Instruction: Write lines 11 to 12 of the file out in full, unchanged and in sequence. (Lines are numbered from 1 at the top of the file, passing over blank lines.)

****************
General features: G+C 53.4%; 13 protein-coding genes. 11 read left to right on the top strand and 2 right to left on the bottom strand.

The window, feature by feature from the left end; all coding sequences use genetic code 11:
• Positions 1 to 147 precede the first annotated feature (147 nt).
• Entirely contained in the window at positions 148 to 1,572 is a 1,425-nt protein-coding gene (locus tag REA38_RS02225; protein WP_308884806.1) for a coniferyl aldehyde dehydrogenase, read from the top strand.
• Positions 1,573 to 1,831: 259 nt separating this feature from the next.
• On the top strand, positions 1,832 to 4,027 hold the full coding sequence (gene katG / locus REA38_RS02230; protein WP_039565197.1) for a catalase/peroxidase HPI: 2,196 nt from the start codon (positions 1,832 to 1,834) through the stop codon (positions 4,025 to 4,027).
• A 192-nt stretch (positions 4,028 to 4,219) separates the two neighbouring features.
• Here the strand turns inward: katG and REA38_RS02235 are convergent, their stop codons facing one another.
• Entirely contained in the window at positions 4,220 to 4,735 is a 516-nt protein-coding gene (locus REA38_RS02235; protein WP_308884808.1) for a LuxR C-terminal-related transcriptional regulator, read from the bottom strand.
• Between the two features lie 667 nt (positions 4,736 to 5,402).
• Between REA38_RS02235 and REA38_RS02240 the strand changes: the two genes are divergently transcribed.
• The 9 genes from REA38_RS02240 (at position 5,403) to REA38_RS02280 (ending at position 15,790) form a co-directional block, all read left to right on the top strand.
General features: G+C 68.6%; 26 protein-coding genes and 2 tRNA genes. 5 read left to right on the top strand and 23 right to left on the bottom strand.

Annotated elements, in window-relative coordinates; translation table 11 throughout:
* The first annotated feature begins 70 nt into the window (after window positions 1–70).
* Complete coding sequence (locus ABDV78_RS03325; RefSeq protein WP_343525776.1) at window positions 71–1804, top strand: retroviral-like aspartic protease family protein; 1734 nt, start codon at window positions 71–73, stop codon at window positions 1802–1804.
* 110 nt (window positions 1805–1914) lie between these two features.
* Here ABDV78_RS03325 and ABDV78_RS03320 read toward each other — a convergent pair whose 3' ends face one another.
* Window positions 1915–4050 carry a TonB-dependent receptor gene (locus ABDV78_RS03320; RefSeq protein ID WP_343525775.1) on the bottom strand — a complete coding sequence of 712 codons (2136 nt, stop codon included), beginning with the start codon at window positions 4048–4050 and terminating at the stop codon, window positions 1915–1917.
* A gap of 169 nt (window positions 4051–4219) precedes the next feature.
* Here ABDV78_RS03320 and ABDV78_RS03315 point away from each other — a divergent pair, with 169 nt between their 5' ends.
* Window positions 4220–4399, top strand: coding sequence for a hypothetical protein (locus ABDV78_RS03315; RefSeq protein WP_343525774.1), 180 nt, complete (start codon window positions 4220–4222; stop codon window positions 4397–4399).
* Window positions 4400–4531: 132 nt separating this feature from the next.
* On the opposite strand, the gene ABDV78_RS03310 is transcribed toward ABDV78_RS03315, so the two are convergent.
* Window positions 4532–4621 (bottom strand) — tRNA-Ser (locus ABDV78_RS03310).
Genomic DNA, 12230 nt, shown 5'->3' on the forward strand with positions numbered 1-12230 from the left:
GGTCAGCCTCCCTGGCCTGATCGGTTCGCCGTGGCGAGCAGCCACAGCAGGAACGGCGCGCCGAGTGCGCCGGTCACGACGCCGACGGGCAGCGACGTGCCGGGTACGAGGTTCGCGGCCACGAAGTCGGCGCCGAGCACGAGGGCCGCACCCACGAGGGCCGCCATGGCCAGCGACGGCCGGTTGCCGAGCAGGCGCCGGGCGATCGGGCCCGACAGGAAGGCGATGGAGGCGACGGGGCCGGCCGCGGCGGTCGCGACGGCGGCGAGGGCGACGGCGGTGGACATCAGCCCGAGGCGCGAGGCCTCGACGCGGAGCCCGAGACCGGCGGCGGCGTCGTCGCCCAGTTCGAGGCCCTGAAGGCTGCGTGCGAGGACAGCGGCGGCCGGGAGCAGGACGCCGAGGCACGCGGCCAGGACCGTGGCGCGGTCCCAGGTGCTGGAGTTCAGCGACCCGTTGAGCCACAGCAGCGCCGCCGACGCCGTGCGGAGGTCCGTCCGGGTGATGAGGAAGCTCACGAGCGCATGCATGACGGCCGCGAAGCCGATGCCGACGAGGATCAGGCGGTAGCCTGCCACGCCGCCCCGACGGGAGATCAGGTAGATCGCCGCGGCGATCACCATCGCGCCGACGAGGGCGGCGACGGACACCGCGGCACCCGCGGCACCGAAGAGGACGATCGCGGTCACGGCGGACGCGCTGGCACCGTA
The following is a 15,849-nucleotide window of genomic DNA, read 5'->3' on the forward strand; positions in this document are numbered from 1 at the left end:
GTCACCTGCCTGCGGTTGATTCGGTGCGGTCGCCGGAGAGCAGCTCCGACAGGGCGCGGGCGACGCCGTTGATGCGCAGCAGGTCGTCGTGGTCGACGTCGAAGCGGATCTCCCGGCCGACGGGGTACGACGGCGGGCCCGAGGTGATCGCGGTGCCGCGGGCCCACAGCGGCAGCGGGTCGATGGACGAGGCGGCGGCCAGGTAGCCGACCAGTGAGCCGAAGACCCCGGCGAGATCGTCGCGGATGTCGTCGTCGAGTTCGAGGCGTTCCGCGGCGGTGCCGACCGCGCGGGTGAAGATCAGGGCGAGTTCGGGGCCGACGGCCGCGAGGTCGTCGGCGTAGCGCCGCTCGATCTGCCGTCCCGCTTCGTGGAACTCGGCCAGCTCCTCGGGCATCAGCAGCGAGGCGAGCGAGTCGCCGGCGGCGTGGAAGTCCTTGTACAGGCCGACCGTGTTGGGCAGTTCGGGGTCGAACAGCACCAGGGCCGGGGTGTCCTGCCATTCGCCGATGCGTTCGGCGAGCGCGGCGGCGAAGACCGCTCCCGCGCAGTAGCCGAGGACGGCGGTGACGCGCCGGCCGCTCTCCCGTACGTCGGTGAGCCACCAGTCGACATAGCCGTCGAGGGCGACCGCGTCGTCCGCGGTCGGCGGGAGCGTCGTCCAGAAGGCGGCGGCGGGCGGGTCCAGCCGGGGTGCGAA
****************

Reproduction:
• Between REA38_RS02235 and REA38_RS02240 the strand changes: the two genes are divergently transcribed.
• The 9 genes from REA38_RS02240 (at position 5,403) to REA38_RS02280 (ending at position 15,790) form a co-directional block, all read left to right on the top strand.